, Volume 15, Issue 4, pp 347-360

Incentives and informal institutions: Gender and the management of water

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Abstract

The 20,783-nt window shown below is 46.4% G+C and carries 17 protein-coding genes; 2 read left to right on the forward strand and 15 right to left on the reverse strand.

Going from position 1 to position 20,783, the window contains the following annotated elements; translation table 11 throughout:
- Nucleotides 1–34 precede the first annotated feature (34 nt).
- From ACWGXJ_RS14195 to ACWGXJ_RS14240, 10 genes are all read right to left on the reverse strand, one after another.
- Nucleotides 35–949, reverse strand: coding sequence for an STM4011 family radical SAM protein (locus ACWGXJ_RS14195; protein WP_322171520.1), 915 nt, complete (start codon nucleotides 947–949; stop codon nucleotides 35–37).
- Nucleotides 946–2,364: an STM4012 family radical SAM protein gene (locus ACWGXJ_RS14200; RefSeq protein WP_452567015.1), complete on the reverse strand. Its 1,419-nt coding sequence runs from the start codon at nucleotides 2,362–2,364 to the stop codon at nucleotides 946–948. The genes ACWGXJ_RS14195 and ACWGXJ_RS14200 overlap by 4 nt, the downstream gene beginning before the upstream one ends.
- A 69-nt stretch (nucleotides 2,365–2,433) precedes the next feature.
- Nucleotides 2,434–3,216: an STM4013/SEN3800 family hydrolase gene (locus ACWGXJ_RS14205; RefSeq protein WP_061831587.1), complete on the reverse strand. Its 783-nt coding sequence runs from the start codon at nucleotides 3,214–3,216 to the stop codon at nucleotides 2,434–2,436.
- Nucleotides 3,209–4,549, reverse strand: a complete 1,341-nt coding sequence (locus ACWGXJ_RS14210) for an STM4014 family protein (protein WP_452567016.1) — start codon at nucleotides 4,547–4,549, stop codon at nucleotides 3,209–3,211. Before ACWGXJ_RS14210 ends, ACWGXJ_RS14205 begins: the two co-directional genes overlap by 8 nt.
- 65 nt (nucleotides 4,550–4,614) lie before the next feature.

In this paper I consider thecontribution that theories about common propertyresource management and policies relating toparticipation can make to our understanding ofcommunal water resource management. Common totheoretical and policy approaches are the ideas thatincentives are important in defining the problem ofcollective action and that institutions apparentlyoffer a solution to it. The gendered dynamics ofincentives and institutions are explored. This paperbriefly outlines theoretical approaches toinstitutions as solutions to collective actionproblems and indicates the linkages with policiesregarding participation in water resource management.It suggests that, whilst offering considerableinsights, such approaches are limited and may resultin policy prescriptions that do little to involve orempower women. In particular, I argue that themodeling of incentives is impoverished in itseconomism and its abstraction of the individual froma life world. I suggest that the conceptualization ofinstitutions is primarily an organizational one,which, whilst alluding to the role of norms,practices, and conventions, focuses primarily onformal manifestations of collective action; contracts,committees, and meetings. Where women‘s participationis concerned, I illustrate that incentives tocooperative may be devised from reproductive concernsand the minor exigencies of daily life (as well asfrom productive concerns) and that alternative modelsof institutions may better reflect the way in whichdecisions are made and implemented within a socialcontext.